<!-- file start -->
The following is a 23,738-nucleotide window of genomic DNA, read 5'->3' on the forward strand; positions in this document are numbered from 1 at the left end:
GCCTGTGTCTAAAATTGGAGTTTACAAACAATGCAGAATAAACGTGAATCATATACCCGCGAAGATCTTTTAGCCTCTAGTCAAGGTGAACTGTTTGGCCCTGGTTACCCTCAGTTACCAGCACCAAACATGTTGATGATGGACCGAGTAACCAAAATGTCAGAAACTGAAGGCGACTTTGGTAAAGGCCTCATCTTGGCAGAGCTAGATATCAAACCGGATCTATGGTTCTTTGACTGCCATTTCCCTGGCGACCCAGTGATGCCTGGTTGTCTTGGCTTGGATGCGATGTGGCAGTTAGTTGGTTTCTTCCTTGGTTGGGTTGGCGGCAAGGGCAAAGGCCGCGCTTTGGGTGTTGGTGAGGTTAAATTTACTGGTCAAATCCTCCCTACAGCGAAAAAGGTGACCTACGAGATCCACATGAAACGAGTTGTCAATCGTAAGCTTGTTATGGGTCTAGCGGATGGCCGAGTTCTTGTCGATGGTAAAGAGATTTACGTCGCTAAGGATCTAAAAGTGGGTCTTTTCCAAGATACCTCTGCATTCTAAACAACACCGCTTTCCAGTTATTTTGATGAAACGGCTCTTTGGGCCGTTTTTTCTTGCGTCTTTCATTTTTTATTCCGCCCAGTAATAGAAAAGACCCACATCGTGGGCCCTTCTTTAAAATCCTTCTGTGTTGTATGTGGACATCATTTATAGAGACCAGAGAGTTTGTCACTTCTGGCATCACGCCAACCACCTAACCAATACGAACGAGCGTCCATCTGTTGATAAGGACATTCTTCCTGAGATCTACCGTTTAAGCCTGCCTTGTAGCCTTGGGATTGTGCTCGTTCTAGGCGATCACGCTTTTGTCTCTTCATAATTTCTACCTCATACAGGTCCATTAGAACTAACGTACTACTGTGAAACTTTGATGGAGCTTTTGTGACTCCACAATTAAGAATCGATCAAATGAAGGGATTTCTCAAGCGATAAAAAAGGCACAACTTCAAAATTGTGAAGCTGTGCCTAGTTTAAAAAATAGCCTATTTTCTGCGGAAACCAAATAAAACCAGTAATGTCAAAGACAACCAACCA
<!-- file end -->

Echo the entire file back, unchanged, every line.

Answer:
The following is a 23,738-nucleotide window of genomic DNA, read 5'->3' on the forward strand; positions in this document are numbered from 1 at the left end:
GCCTGTGTCTAAAATTGGAGTTTACAAACAATGCAGAATAAACGTGAATCATATACCCGCGAAGATCTTTTAGCCTCTAGTCAAGGTGAACTGTTTGGCCCTGGTTACCCTCAGTTACCAGCACCAAACATGTTGATGATGGACCGAGTAACCAAAATGTCAGAAACTGAAGGCGACTTTGGTAAAGGCCTCATCTTGGCAGAGCTAGATATCAAACCGGATCTATGGTTCTTTGACTGCCATTTCCCTGGCGACCCAGTGATGCCTGGTTGTCTTGGCTTGGATGCGATGTGGCAGTTAGTTGGTTTCTTCCTTGGTTGGGTTGGCGGCAAGGGCAAAGGCCGCGCTTTGGGTGTTGGTGAGGTTAAATTTACTGGTCAAATCCTCCCTACAGCGAAAAAGGTGACCTACGAGATCCACATGAAACGAGTTGTCAATCGTAAGCTTGTTATGGGTCTAGCGGATGGCCGAGTTCTTGTCGATGGTAAAGAGATTTACGTCGCTAAGGATCTAAAAGTGGGTCTTTTCCAAGATACCTCTGCATTCTAAACAACACCGCTTTCCAGTTATTTTGATGAAACGGCTCTTTGGGCCGTTTTTTCTTGCGTCTTTCATTTTTTATTCCGCCCAGTAATAGAAAAGACCCACATCGTGGGCCCTTCTTTAAAATCCTTCTGTGTTGTATGTGGACATCATTTATAGAGACCAGAGAGTTTGTCACTTCTGGCATCACGCCAACCACCTAACCAATACGAACGAGCGTCCATCTGTTGATAAGGACATTCTTCCTGAGATCTACCGTTTAAGCCTGCCTTGTAGCCTTGGGATTGTGCTCGTTCTAGGCGATCACGCTTTTGTCTCTTCATAATTTCTACCTCATACAGGTCCATTAGAACTAACGTACTACTGTGAAACTTTGATGGAGCTTTTGTGACTCCACAATTAAGAATCGATCAAATGAAGGGATTTCTCAAGCGATAAAAAAGGCACAACTTCAAAATTGTGAAGCTGTGCCTAGTTTAAAAAATAGCCTATTTTCTGCGGAAACCAAATAAAACCAGTAATGTCAAAGACAACCAACCA